What project did you think you would never pull off – that you managed to?
Ben: We were on a plane to China – en route to Mongolia to do the world’s first live broadcast via satellite – to link live to BBC1’s flagship tech programme Tommorrows World. 6M viewers would watch us interview live with Peter Snow – a veteran broadcaster. We were all lined up with latest satellite tec, solar tec, laptop tec, camera, generators….etc. But we hadn’t actually quite got the solution working. I remember sitting in the plane thinking, “I know Guy will have this working by the time we’re live – but we have left it rather late.” The odds were ridiculous.
What do you consider to be your greatest MB-related achievement?
Guy: The LiveTX worlds first segment (see above) still feels like a big achievement and still brings a large smile to my face, The story is so ridiculous that I love recalling it. It also dawned on me that we were streaming live video events/stories to the web 7 years before YouTube started. The concept was shunned at the time, as it was believed you would not get enough viewers watching content on the web. Looking back it feels like we may have been a bit too early with this one.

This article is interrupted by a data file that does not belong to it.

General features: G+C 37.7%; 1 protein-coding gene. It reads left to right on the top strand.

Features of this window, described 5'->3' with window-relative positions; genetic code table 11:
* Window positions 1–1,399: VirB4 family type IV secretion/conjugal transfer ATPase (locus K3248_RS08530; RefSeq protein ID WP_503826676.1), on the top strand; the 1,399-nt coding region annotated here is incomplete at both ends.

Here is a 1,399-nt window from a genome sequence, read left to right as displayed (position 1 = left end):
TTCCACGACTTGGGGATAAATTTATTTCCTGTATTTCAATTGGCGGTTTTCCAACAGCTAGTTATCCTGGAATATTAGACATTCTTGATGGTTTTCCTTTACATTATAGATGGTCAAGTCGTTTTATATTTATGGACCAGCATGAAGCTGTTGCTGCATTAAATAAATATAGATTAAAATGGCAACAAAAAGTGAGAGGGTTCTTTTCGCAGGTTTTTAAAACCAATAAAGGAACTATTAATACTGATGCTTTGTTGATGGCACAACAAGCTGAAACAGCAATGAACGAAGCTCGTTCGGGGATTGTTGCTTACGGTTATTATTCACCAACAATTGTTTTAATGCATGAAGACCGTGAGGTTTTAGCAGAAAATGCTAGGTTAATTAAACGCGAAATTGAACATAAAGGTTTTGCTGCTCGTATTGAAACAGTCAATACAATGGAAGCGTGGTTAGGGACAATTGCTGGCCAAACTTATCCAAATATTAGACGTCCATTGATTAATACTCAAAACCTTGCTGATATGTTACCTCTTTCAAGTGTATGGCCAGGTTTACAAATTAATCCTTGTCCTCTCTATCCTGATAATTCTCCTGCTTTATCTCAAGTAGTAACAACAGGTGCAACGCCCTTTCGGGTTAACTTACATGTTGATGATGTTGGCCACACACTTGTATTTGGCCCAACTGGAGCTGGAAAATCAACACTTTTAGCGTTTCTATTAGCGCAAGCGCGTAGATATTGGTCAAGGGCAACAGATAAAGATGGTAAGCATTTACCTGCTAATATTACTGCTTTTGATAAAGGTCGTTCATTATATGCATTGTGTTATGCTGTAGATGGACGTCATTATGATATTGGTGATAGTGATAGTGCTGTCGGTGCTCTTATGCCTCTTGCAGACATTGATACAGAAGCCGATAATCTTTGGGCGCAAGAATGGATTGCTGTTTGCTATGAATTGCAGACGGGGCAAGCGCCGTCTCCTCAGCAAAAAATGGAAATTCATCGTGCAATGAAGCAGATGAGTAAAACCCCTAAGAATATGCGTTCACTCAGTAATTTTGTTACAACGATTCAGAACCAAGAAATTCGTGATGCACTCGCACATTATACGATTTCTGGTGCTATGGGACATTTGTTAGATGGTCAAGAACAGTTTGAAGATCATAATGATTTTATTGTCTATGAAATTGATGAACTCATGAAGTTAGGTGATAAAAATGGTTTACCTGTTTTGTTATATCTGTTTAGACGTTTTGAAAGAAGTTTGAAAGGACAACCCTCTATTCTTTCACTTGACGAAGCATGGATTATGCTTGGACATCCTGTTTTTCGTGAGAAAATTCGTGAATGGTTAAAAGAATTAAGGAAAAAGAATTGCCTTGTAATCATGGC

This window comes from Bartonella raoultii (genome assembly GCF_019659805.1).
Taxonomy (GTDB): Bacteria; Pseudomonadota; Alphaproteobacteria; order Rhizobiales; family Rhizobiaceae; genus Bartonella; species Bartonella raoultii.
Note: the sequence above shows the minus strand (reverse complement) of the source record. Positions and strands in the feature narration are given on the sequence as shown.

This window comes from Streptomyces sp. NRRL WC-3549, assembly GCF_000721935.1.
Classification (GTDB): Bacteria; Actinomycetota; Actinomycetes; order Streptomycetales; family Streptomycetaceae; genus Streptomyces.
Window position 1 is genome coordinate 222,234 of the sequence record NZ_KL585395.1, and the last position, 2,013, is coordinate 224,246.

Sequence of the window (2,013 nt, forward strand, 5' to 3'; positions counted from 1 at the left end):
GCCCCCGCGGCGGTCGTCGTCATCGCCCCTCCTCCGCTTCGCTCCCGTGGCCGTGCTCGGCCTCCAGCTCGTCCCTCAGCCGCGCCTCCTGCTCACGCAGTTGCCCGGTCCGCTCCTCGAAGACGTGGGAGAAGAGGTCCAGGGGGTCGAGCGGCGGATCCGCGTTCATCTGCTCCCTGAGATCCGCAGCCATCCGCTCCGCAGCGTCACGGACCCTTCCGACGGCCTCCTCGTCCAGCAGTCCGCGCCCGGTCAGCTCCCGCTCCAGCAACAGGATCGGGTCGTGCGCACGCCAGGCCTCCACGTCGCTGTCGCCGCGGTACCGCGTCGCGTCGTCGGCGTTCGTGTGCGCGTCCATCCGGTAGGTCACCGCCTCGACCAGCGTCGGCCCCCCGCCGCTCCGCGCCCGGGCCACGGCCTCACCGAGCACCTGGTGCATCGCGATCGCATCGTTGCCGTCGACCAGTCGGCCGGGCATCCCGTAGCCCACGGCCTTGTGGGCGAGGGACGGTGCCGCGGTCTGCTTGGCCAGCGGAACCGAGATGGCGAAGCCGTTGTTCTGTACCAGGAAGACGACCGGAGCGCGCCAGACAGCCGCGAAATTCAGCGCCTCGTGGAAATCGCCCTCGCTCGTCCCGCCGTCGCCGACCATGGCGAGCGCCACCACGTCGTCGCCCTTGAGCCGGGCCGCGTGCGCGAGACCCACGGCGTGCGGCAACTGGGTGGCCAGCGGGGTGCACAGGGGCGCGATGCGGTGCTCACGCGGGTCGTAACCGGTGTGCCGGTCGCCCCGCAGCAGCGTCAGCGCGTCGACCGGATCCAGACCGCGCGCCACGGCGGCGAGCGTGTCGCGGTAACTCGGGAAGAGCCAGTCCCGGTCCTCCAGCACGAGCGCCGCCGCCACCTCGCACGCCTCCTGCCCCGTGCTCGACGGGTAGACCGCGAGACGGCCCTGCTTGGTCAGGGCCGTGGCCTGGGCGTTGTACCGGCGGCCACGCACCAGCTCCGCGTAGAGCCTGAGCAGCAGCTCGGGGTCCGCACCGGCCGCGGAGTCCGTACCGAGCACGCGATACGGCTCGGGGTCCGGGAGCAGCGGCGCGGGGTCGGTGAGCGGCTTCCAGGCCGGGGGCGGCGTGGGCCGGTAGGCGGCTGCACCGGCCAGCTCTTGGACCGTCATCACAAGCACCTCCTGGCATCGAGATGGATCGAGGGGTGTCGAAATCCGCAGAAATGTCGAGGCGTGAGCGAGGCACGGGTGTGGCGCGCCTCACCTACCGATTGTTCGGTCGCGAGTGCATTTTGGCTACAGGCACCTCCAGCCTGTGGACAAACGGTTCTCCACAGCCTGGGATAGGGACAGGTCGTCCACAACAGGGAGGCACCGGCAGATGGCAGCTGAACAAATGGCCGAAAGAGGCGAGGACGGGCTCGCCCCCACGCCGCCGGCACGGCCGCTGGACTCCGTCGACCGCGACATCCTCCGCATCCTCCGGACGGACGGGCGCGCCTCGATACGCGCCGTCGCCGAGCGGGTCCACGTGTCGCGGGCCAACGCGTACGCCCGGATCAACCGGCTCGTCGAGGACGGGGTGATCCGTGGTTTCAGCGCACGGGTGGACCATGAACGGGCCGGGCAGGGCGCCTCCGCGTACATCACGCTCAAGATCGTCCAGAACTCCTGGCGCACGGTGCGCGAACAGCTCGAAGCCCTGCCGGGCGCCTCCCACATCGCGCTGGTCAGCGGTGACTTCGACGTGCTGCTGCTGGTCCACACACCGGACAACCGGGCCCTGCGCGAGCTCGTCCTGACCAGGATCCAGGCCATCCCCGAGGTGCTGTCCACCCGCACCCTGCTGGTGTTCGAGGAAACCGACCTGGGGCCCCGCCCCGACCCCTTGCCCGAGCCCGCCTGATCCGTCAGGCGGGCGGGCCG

Ben: I think we’ve challenged the fabric of ‘what’ branding stands for. We may not be fully recognised for it but that was our original intention and still is. The fact we’ve remained independent is a big deal at our size – we’ve cut our own path and that is not an easy route to take when building a business. We have never wavered from our mission. We may have stumbled but we’ve never wavered!
Ben directing a war ship and harrier jump-jets for the QinetiQ shoot
Anything you would have done differently with hindsight?
James: Everything is additive to your business and your creativity – the highs and the lows create you in equal measure. So, there is only one way to answer. No.
Do you have any stories that would make the other founders cringe?
Guy: We had the filming rights to CharmJam, a ski/snowboard event in Chamonix. James and I had positioned ourselves at different points down the mountain, with Jim positioned under the big air jump, looking up to capture the big jumps/spins/twists. He see’s me and gives me a thumbs up, and I see him hit eject to put in a new tape. He’s standing under a big jump with the camera wide open, the snowboarder comes flying over the top depositing a block of snow inside the camera, James looks up at me smiling. And we’re another camera down.
What is one thing you wish everyone in the business – regardless of their role or level – knew to be true of MB?
James: That it is a place where your talents can find a real home. Where you can move roles easily, speak your mind and feel part of something. I hope Moving Brands will outlive the founders, will have generations of leadership and be an important hub of creativity for a lot of creative people.